That's all from the first Business Live of the week. We'll be back as usual from 6am tomorrow.
That's all from the first Business Live of the week. We'll be back as usual from 6am tomorrow.
The four millionth Vauxhall Astra has rolled off the production line at the firm's Ellesmere Port factory. Some 236 of the cars were used to spell out the figure to mark the achievement.
The Cheshire plant has been making the Astra since 1979. Nearly 2,000 people are currently employed at the site, which produces around 680 Astras every day.
The Astra is the sixth most popular new car for UK motorists this year, with more than 34,000 registered between January and July, according to figures from the SMMT trade body.
A bit more on the decision against UK public relations firm Bell Pottinger.
The company said it "acknowledged" the decision by the UK's PR trade body - PRCA - to revoke its membership, but "disputes the basis on which the ruling was made".
It said: "The overwhelming majority of our partners and employees played no part in the Oakbay Capital account and have not been accused of breaching the PRCA code. Many of them will now consider applying for individual membership."
Bell Pottinger's chief executive James Henderson (pictured) quit over the controversy last night. The PRCA said the firm has a 50/50 chance of surviving.
The US fast food chain has already been in the headlines for the first ever strike in its UK workforce (albeit less than 0.01%).
And McDonald's has also made news in South Korea for a government investigation into a possible food contamination case.
The company said it's cooperating with the investigation after halting sales of its bulgogi burger (which is marinated in a traditional Korean sauce).
Seven school pupils and a teacher who ate bulgogi burgers last month reportedly suffered stomach aches and high fever, according to The Korea Herald.
UK engineering software company Aveva is a target for French group Schneider Electric, according to reports by the FT and Sky News.
Aveva supplies software to industries including oil and mining. The complicated deal would see Schneider contribute its own software division and pay Aveva shareholders £500m compensation, the reports said, citing sources.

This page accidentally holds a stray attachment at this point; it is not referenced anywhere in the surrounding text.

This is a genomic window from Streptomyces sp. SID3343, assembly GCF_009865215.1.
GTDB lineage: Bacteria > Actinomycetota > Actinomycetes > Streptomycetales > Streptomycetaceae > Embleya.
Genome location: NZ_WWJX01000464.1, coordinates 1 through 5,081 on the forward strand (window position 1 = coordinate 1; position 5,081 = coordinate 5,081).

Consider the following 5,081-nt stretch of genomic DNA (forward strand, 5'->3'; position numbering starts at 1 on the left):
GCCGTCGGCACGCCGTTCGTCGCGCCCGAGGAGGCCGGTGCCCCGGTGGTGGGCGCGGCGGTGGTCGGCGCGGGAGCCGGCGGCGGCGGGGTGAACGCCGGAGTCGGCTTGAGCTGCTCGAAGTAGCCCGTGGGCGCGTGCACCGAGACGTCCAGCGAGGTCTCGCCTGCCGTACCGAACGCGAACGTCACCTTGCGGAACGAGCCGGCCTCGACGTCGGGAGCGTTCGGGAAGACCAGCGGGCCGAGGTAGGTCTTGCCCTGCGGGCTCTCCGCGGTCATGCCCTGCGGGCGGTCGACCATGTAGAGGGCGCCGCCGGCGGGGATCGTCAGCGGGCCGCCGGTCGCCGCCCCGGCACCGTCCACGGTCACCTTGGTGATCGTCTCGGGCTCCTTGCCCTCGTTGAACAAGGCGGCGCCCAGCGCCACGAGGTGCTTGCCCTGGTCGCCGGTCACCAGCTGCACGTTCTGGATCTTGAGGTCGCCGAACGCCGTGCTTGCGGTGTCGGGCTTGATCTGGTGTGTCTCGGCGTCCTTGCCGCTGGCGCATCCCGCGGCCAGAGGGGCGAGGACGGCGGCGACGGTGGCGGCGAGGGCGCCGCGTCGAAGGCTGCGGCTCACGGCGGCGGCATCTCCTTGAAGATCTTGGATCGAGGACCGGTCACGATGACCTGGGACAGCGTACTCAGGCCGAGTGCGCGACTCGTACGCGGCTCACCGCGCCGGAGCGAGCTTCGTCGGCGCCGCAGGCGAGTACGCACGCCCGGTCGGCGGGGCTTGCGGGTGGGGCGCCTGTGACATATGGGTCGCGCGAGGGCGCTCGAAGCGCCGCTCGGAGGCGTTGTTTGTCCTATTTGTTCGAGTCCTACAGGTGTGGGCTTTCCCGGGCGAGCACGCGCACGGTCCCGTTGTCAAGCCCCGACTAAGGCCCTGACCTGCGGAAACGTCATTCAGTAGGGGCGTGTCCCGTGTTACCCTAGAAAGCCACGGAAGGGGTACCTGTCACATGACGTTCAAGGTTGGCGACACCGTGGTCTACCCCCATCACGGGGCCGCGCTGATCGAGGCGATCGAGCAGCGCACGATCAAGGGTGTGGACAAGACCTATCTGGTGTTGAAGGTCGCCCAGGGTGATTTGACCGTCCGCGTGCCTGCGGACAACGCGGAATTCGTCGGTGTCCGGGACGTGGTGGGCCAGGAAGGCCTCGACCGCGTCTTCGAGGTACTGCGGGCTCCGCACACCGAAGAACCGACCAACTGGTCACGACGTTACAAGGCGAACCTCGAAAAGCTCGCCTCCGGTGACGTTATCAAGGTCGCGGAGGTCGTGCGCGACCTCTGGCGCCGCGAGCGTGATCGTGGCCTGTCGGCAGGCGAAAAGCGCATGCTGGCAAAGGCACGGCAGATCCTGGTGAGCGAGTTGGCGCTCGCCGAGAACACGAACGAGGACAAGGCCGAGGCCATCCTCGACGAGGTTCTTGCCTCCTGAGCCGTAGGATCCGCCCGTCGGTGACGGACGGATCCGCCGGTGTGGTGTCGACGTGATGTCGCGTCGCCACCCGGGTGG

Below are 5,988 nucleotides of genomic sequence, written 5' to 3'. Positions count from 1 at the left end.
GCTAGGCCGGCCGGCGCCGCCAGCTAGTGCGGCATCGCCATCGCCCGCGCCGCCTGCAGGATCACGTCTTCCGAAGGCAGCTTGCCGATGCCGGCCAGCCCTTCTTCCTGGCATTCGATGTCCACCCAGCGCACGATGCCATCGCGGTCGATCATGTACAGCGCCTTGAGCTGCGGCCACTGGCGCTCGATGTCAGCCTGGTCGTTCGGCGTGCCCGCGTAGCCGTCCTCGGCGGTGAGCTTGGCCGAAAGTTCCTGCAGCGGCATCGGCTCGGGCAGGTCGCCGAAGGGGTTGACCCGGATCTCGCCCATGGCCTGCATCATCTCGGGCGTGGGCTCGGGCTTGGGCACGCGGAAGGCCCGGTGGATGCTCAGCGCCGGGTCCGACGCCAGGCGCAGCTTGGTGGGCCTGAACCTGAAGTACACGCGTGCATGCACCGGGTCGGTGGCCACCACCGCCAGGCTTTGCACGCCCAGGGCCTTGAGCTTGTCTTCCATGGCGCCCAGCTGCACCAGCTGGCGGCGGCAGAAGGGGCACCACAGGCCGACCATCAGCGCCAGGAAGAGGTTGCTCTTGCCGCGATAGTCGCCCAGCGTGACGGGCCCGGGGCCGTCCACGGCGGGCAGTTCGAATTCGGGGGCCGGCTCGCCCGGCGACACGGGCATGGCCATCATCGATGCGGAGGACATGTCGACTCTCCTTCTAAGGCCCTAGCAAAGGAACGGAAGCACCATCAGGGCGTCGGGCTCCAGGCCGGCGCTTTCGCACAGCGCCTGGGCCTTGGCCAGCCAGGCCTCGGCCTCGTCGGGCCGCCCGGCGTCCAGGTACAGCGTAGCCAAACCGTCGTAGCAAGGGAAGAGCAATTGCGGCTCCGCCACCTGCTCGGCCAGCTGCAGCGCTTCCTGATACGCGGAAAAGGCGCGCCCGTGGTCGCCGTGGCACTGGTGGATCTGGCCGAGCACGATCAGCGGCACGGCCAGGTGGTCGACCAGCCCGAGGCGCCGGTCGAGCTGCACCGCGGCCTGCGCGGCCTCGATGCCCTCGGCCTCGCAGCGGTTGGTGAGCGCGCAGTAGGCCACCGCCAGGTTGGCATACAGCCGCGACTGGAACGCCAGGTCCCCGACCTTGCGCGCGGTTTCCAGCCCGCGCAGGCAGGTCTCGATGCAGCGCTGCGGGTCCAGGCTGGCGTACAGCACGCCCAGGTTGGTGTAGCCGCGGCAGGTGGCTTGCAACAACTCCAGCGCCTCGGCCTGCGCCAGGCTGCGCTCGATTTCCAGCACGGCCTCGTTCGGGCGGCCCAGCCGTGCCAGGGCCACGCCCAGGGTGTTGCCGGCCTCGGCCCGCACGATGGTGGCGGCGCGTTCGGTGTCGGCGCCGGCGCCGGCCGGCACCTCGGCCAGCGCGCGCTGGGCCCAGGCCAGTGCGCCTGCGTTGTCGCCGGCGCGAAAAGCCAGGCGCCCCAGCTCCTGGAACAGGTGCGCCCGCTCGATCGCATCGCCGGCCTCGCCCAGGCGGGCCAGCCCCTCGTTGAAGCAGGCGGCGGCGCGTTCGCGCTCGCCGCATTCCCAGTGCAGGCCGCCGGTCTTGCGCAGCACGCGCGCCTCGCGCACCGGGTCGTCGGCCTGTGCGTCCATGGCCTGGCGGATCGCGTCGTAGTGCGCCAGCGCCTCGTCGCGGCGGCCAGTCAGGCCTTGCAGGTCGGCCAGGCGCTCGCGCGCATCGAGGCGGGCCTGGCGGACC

Bell Pottinger worked on a campaign for Oakbay Capital, a South African company owned by the country's wealthy Gupta family.
The campaign emphasised the power of white-owned businesses and used the hashtag, #WhiteMonopolyCapital.
In its ruling, the UK public relations trade body found the work was "likely to inflame racial discord in South Africa and appears to have done exactly that".
South Africa's main opposition party - which filed a complaint with the UK's PR body - claimed the campaign was designed to boost South Africa's president Jacob Zuma (pictured).
Mr Zuma has faced corruption allegations and suspicion over his ties with the Guptas, although they have consistently denied all allegations.
One of the UK's best-known public relations firms has been expelled from the industry's trade body for its controversial work in South Africa.
Bell Pottinger was found by the Public Relations and Communications Association to have broken industry codes with a campaign which critics said incited racial tensions.
Francis Ingham, director general of the trade bodysaid Bell Pottinger had brought the industry "into disrepute" and received the "harshest possible sanctions".
The company said it "accepts that there are lessons need to be learned".
Back to the financial markets, and the pound slipped half a percent against the euro today to 1.0866 euros.
Analysts said the euro was seen as a flight to safety for investors unnerved by North Korea's latest nuclear test.
They also said the start of debates this week on the UK's bill to leave the EU had brought Brexit concerns back into focus.
"If we manage to get through this bill without any major hiccups, you would expect sterling to get a bit of reprieve from that," said ING currency strategist Viraj Patel.
Authorities in Texas have lifted an evacuation order for the area around a chemical plant that set fire during Storm Harvey, in the latest signs of recovery after last week's tropical storm.
Chemical containers started igniting last week after power outages caused by heavy flooding cut off cooling systems at the Arkeda plant (pictured).
Meanwhile, a major fuel pipeline in Texas is due to resume operations tomorrow. Storm Harvey took up to a quarter of the US oil refining capacity offline and drove up fuel prices.
Reuters has an interesting report.
The German car firm Volkswagen has suspended for the time being the 1.5bn euro ($1.8 bn) sale of Ducati motorcycles.
Why? Apparently it is due to opposition from German trade unions (who have a very big say in the VW board) and internal management differences as to whether the sale is a good idea or not.
VW owns Ducati - based in Bologna - via its Audi business.
A source is quoted as saying: "At this stage it is highly unlikely that negotiations will be resumed this year."